Questioning the Cuban Exile Model: Race, Gender, and Resettlement, 1959-1979

Questioning the Cuban Exile Model: Race, Gender, and Resettlement, 1959-1979

Questioning the Cuban Exile Model: Race, Gender, and Resettlement, 1959-1979

Questioning the Cuban Exile Model: Race, Gender, and Resettlement, 1959-1979

Excerpt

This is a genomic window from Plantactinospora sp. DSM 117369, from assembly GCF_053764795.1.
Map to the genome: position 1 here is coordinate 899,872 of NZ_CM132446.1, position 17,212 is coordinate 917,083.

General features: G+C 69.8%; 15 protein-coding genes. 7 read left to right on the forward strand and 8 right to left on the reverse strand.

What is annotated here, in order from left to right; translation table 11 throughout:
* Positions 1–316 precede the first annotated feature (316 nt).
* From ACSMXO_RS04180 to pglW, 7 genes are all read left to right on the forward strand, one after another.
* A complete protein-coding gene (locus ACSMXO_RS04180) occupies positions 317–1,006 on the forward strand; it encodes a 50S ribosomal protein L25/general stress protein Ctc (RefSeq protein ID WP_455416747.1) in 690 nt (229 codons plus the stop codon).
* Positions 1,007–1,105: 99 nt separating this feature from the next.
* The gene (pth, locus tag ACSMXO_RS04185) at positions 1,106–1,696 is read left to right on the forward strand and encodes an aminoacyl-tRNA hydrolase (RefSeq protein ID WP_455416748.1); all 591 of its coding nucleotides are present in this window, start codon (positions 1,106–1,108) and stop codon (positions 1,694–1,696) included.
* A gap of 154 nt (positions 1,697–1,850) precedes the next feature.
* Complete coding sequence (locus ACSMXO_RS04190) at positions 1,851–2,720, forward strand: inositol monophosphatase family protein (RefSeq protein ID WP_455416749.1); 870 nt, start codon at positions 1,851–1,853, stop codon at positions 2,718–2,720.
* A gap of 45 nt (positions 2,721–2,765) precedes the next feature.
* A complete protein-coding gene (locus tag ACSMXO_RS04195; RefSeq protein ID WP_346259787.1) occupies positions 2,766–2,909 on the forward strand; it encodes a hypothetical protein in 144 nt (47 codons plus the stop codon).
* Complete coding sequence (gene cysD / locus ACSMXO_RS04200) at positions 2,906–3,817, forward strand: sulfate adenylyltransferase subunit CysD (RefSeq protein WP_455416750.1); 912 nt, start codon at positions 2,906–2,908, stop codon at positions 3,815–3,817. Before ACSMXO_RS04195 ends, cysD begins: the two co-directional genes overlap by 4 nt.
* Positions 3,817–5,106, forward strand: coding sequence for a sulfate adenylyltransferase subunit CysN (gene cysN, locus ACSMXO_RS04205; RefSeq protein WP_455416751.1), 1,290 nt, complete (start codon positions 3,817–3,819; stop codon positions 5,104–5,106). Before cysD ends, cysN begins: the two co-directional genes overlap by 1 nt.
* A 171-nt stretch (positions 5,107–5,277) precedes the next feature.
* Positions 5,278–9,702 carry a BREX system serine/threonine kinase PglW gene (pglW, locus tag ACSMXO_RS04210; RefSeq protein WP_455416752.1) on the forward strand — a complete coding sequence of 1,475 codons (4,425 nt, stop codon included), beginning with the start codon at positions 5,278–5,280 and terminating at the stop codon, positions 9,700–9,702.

The widely popular Cuban “exile model” casts Cubans of the 1960s and 1970s as better than regular immigrants or other refugees. The model presents Cubans as overtly political, highly educated, universally white, economically successful, residents of Miami, and martyrs of Castro’s revolution. While there is some truth in these superlatives, especially among the earliest refugees, the US government, media and early scholars applied the “exile model” to all Cubans of the 1960s and 1970s. Cuban American scholar Nancy Mirabal poses a theoretical challenge to the traditional historiography on Cubans in the United States. In her path-breaking essay, “‘Ser de Aquí’: Beyond the Cuban Exile Model,” Mirabal coins the phrase the “exile model” and critiques the idea of a monolithic Cuban experience. Moreover, Mirabal argues that the Cuban population in the US is now permanent and scholars need to expand the current cannon to include a more dynamic understanding of what it means to be Cuban in the US. Since waiting for Castro’s death or fall from power has dominated Cuban American politics and United States foreign policy toward Cubans, most scholarship on Cubans focuses on those still in Cuba, while the limited number of studies on Cubans in the US have failed to move beyond the “exile model.”

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